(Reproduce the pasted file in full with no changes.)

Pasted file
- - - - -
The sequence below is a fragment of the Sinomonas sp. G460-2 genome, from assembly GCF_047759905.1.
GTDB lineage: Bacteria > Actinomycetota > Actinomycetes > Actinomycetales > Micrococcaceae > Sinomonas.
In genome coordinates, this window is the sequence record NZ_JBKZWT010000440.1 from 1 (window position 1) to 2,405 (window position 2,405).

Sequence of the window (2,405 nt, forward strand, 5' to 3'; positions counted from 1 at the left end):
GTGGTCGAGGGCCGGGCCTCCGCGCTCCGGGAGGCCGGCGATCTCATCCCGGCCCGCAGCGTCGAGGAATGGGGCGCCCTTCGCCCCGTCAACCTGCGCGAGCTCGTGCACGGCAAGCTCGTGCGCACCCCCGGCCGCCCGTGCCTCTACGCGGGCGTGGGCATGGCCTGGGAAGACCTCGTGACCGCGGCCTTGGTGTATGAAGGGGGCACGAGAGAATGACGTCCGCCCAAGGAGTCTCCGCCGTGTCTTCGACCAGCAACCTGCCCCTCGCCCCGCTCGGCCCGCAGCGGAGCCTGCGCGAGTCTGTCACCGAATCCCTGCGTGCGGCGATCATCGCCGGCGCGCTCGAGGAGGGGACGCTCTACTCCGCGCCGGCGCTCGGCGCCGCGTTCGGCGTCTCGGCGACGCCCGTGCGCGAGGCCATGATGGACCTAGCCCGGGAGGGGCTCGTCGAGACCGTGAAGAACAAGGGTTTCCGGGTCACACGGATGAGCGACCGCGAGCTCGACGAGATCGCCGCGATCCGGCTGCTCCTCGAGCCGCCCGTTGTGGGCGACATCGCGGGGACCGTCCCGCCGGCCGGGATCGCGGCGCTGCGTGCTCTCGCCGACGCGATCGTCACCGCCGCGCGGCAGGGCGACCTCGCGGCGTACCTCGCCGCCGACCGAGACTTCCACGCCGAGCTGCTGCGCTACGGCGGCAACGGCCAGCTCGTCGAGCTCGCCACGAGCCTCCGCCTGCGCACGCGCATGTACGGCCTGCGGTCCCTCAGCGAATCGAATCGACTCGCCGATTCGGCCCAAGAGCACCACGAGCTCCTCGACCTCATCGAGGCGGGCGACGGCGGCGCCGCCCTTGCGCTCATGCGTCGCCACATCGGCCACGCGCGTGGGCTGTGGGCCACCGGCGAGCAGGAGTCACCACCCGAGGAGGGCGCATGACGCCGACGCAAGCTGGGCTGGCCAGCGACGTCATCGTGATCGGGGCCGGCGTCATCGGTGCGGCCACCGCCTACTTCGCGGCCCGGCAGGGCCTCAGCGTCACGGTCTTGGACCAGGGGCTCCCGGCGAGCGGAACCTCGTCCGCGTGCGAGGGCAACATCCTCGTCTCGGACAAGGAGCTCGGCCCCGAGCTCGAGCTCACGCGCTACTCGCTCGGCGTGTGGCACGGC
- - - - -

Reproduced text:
The sequence below is a fragment of the Sinomonas sp. G460-2 genome, from assembly GCF_047759905.1.
GTDB lineage: Bacteria > Actinomycetota > Actinomycetes > Actinomycetales > Micrococcaceae > Sinomonas.
In genome coordinates, this window is the sequence record NZ_JBKZWT010000440.1 from 1 (window position 1) to 2,405 (window position 2,405).

Sequence of the window (2,405 nt, forward strand, 5' to 3'; positions counted from 1 at the left end):
GTGGTCGAGGGCCGGGCCTCCGCGCTCCGGGAGGCCGGCGATCTCATCCCGGCCCGCAGCGTCGAGGAATGGGGCGCCCTTCGCCCCGTCAACCTGCGCGAGCTCGTGCACGGCAAGCTCGTGCGCACCCCCGGCCGCCCGTGCCTCTACGCGGGCGTGGGCATGGCCTGGGAAGACCTCGTGACCGCGGCCTTGGTGTATGAAGGGGGCACGAGAGAATGACGTCCGCCCAAGGAGTCTCCGCCGTGTCTTCGACCAGCAACCTGCCCCTCGCCCCGCTCGGCCCGCAGCGGAGCCTGCGCGAGTCTGTCACCGAATCCCTGCGTGCGGCGATCATCGCCGGCGCGCTCGAGGAGGGGACGCTCTACTCCGCGCCGGCGCTCGGCGCCGCGTTCGGCGTCTCGGCGACGCCCGTGCGCGAGGCCATGATGGACCTAGCCCGGGAGGGGCTCGTCGAGACCGTGAAGAACAAGGGTTTCCGGGTCACACGGATGAGCGACCGCGAGCTCGACGAGATCGCCGCGATCCGGCTGCTCCTCGAGCCGCCCGTTGTGGGCGACATCGCGGGGACCGTCCCGCCGGCCGGGATCGCGGCGCTGCGTGCTCTCGCCGACGCGATCGTCACCGCCGCGCGGCAGGGCGACCTCGCGGCGTACCTCGCCGCCGACCGAGACTTCCACGCCGAGCTGCTGCGCTACGGCGGCAACGGCCAGCTCGTCGAGCTCGCCACGAGCCTCCGCCTGCGCACGCGCATGTACGGCCTGCGGTCCCTCAGCGAATCGAATCGACTCGCCGATTCGGCCCAAGAGCACCACGAGCTCCTCGACCTCATCGAGGCGGGCGACGGCGGCGCCGCCCTTGCGCTCATGCGTCGCCACATCGGCCACGCGCGTGGGCTGTGGGCCACCGGCGAGCAGGAGTCACCACCCGAGGAGGGCGCATGACGCCGACGCAAGCTGGGCTGGCCAGCGACGTCATCGTGATCGGGGCCGGCGTCATCGGTGCGGCCACCGCCTACTTCGCGGCCCGGCAGGGCCTCAGCGTCACGGTCTTGGACCAGGGGCTCCCGGCGAGCGGAACCTCGTCCGCGTGCGAGGGCAACATCCTCGTCTCGGACAAGGAGCTCGGCCCCGAGCTCGAGCTCACGCGCTACTCGCTCGGCGTGTGGCACGGC